If you have any losses (which basically all of mine have been), how does that affect your taxes, if at all?
 

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Yes. Only when you sell. You can deduct your initial investment. Claim the difference between purchase and sale price.

Short term gains (Stocks bought and sold in less than a year) are taxed at a higher rate than Long term gains (Stocks bought and sold more than a year later). Trade dates are important. Keep track of which trades are short term and which ones are long term.

You also have to claim the dividend income, but, thanks to the 1%ers writing the rules to benefit themselves, dividend income is taxed at a lower rate than earned income (Money that you're paid for your job.)

Check with your accountant or tax preparer for all the details. Make sure you give them all the numbers for all your holdings and trades. There are 1099 dividend tax forms for dividend income that you'll need to collect. There are end of year statements you can get from your brokerage for your trades.

Get your taxes done right. Don't go to the kiosk at Wal-Mart (WMT) and expect it to be done right!
 

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Discussion Starter #132
I have a CPA firm I go through to get my taxes done. I don't know squat about getting taxes done and the couple times I tried it myself (back when I had no kids, no home, just a W-2), I didn't know nothing so I stopped midway through and went somewhere.

Anyway, 2018 bumped up my "income" because I got lucky on Tilray (TLRY). This affected my repayment schedule on my student loans for most of 2019, lol. That's a whole different story though. 2019 I had nothing but losses in all my picks. Some of those stocks though have already been held for more than a year. How would these losses affect my taxes?

Good to know about dividend tax favorability! So in an ideal situation, we want to have so much stock that we have our income based solely on stock dividends, right?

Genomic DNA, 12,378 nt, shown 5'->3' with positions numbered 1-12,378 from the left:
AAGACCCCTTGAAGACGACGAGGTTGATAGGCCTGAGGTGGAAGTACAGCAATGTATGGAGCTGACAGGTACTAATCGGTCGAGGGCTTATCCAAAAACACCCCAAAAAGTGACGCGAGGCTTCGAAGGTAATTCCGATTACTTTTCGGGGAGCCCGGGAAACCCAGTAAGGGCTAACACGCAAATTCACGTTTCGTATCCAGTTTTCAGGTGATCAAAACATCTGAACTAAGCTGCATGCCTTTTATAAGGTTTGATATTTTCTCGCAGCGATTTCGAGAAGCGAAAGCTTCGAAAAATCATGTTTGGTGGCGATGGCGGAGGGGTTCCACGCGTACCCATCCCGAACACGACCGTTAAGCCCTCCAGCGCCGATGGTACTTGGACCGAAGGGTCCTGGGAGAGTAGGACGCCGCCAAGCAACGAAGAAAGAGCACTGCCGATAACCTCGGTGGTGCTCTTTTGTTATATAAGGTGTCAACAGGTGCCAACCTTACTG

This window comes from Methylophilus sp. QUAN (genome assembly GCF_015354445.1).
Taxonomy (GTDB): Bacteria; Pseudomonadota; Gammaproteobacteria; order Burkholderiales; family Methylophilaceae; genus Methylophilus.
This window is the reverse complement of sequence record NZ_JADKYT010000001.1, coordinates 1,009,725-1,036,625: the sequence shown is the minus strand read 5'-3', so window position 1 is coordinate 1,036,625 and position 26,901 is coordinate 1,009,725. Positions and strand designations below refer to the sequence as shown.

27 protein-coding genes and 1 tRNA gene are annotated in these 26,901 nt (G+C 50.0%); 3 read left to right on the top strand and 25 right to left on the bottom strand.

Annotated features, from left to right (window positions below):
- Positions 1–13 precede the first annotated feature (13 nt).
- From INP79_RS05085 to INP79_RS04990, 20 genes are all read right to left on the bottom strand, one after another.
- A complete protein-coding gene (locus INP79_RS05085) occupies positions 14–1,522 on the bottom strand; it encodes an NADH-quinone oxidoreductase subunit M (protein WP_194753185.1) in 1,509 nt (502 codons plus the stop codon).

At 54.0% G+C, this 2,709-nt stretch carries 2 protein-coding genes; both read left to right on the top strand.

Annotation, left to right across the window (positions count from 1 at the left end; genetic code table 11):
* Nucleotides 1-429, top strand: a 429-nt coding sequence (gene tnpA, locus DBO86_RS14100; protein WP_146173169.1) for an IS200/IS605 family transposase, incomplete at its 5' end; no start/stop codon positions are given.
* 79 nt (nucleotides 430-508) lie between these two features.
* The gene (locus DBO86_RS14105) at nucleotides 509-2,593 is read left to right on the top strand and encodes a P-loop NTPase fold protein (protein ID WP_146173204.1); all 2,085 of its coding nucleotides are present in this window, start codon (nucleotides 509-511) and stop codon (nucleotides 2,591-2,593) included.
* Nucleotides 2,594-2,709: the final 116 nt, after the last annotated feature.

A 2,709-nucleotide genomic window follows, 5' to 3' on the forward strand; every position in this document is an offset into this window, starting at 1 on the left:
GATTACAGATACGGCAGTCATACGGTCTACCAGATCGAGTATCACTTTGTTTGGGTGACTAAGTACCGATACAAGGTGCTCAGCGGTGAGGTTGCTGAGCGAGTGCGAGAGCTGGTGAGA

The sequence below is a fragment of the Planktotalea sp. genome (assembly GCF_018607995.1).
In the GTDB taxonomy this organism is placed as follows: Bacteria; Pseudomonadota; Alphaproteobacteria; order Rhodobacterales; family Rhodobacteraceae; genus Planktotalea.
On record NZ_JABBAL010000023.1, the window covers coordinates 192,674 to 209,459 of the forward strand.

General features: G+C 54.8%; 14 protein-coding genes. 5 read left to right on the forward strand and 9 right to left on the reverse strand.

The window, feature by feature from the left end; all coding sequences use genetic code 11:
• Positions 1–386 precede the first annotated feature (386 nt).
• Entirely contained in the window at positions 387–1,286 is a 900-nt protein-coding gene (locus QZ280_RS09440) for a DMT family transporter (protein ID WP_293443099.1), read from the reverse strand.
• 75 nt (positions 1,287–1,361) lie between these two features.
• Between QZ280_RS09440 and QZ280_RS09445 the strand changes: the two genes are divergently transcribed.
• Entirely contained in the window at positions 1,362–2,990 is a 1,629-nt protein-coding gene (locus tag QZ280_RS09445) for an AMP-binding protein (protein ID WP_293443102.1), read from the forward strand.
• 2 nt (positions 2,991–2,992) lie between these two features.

As for taxes on selling stocks, that's only for the act of selling not necessarily cashing out, is that right?

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Cashing out is selling. If you cash out at a loss losses can be written off but there's an annual limit. I think it's 2 grand a year or something like that. The rest can be carried forward into following years. I don't think there's a limit as to how many years you can carry losses forward.

Losses can also be applied against gains. Check with your accountant for all the nitty gritty details.
 
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Discussion Starter #135
There's news of Frontier planning on filing for bankruptcy. What does that mean as far as their stocks go? I know they haven't been making their dividend payments for some time already.

Separately, the whole Hewlett Packard (HPE) / Xerox (XRX) merger thing. HP didn't want to do a merger so now Xerox is wanting to do a full on takeover. Would it be a good time to buy either company stock? It looks like HP pays $0.18/share dividends and Xerox pays $0.25/share. If Xerox would do a full takeover of HP, will that mean that HP shares are then (eventually) converted into Xerox shares? If that's the case, it would be a wise choice to buy HPE shares and get that bump up when (if?) the shares convert over to Xerox. How would that strategy work?
 

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Cashing out is selling. If you cash out at a loss losses can be written off but there's an annual limit. I think it's 2 grand a year or something like that. The rest can be carried forward into following years. I don't think there's a limit as to how many years you can carry losses forward.